90 Best Bathroom Designs Photos of Beautiful Bathroom Ideas to Try


If you’d like the toilet out of sight, screen or enclose it with a full- or half-height partition out of the line of sight of the entryway. It’s the mass of the partition, not the toilet, that then determines its placement in the room. Aside from painting it your favorite shade of blue, you should know how configure the bathroom space as well. Jump into the world of bathroom remodeling, and get tips on how to personalize your bathroom design. Medicine cabinets are an obvious choice to help create a minimalist bathroom.

Kate Marker Interiors paired a light wood and marble sink vanity with vertical shiplap walls and herringbone hardwood floors. Structure a large primary bathroom with a symmetrical layout by placing vanities on either side of the room. Then situate the shower behind a half wall and float the tub on the other side, like this space from Martha O’Hara Interiors.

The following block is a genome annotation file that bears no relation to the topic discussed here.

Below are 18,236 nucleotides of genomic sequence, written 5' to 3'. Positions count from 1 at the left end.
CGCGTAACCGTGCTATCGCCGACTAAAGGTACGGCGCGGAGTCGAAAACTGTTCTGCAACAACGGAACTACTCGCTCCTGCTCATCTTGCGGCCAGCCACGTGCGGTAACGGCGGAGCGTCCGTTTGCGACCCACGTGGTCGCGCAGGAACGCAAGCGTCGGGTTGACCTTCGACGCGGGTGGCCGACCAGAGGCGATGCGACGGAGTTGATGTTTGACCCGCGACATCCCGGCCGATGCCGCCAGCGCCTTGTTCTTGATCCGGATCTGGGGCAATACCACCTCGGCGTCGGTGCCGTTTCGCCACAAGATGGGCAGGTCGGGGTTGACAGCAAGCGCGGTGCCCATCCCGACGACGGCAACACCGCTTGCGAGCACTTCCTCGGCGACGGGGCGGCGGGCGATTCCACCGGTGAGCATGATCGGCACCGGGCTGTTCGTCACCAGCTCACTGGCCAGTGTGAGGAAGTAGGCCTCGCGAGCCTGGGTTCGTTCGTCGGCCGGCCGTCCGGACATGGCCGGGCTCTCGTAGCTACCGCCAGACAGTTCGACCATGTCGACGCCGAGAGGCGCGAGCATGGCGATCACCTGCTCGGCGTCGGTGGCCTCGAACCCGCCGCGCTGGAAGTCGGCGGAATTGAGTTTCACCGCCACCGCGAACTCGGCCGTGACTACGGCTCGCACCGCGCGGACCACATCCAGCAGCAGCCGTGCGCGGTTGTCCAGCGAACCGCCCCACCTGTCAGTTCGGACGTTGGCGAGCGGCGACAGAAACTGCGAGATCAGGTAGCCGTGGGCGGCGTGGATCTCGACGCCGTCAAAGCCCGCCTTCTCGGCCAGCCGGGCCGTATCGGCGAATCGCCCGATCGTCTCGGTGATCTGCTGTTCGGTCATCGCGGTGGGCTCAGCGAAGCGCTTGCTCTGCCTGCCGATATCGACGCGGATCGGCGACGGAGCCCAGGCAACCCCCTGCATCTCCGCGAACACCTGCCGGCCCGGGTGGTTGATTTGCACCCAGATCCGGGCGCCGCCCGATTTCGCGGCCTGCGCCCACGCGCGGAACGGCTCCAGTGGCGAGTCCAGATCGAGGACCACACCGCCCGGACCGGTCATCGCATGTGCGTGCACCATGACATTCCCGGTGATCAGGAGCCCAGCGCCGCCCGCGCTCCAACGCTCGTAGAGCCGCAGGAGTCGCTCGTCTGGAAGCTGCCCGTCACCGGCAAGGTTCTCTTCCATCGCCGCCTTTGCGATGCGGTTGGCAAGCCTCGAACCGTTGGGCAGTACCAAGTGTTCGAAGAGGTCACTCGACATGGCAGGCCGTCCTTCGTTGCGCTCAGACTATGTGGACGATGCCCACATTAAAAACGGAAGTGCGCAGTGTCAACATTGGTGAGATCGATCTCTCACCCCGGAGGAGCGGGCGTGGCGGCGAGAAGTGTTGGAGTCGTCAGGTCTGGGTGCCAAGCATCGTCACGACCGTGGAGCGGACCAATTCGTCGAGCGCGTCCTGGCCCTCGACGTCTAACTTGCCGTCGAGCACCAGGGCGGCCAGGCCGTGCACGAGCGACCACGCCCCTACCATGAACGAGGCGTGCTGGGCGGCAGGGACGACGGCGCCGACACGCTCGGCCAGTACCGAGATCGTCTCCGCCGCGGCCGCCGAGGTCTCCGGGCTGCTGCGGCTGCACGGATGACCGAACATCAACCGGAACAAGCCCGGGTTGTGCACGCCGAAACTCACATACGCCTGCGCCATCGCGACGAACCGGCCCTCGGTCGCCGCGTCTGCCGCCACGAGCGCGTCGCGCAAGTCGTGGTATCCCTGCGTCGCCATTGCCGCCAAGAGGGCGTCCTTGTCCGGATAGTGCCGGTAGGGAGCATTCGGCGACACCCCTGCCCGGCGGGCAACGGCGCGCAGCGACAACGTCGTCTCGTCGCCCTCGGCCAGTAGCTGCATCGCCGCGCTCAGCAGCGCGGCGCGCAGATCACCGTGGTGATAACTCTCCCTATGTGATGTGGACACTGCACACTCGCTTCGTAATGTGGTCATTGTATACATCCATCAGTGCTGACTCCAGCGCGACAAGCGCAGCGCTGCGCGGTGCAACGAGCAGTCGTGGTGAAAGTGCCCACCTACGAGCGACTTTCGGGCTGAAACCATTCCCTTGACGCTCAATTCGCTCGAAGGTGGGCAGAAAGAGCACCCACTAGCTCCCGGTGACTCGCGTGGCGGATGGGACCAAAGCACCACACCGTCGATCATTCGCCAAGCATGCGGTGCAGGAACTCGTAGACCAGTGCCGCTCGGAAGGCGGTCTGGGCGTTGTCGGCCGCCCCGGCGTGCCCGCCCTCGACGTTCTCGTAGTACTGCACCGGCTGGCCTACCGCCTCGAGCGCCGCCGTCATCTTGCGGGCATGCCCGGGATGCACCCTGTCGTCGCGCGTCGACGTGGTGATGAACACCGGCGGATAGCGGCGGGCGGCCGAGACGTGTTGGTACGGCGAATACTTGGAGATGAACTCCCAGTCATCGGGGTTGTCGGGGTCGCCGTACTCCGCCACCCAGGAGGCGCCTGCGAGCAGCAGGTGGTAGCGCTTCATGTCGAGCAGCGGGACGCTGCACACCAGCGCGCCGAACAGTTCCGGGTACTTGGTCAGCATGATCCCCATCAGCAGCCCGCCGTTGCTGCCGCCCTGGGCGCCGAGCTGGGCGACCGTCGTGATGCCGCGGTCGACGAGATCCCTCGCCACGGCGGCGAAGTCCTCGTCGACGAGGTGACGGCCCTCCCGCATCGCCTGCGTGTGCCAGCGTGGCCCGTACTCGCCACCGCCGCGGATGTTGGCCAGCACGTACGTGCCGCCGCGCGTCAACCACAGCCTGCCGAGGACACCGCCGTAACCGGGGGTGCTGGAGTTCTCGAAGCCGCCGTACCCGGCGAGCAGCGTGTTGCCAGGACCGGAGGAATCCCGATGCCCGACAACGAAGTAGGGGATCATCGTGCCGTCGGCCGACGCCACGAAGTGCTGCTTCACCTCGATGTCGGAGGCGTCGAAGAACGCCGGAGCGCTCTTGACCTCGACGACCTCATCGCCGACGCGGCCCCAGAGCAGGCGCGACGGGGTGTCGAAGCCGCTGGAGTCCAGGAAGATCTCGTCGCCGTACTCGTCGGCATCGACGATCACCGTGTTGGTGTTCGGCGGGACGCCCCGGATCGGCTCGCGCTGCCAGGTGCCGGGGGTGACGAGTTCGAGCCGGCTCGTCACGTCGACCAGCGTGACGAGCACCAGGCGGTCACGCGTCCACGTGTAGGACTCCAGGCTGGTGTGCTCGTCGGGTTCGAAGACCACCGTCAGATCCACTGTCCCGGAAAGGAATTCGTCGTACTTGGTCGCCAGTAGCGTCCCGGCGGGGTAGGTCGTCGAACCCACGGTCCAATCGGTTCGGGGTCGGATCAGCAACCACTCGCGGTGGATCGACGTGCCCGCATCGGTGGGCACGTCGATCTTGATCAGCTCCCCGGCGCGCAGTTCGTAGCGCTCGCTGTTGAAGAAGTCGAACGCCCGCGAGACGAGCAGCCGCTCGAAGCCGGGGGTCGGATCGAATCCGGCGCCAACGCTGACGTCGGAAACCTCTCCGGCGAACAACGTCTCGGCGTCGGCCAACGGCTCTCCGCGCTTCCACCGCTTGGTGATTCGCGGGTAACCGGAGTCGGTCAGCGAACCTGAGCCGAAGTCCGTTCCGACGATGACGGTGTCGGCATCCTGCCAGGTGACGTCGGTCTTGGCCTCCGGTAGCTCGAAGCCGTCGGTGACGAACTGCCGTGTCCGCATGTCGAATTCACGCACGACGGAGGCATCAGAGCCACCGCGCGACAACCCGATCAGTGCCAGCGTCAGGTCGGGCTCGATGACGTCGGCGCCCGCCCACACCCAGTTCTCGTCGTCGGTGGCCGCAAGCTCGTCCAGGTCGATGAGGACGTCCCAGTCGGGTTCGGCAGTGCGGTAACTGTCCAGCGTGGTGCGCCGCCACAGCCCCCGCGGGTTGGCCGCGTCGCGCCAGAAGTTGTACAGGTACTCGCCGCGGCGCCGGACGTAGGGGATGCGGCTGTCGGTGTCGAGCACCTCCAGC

Linear Shower Drain

The Home Consultant added a wall-to-wall polished concrete floating vanity that adds industrial flair in this compact minimalist bathroom. Countertops are kept mostly bare and toiletries are stored in a mirrored medicine cabinet above the vanity for a clutter-free look. Look for eco-friendly paints, adhesives, and finishes that are low in VOC content.

  • ‘When space is tight in a home then the family bathroom often loses out size-wise, which means careful planning is more important than ever,’ says Deborah Bass, founder ofBase Interior.
  • “In this classic white and marble bathroom, using a more geometric pattern on the floor added interest without being loud,” Kaehler says.
  • It might be hard to find a shower tray with the exact dimensions of your space, so consider a tiled wet room instead.
  • LED bathroom lighting ideas are more energy efficient than normal bathroom lighting.
  • A dose of vintage-modern appeal was infused into this bathroom project by Bishop.

Sent on the last Friday of every month, Dezeen in Depth features original feature articles, interviews and opinion pieces that delve deeper into the major stories shaping architecture and design. Christian Louboutin’s first hospitality project is named after the French designer’s signature colour, Vermelho, which is Portuguese for red. Ceramicist José Noé Suro created the hand-crafted tiles that feature throughout the rooms of this hotel in Riviera Maya.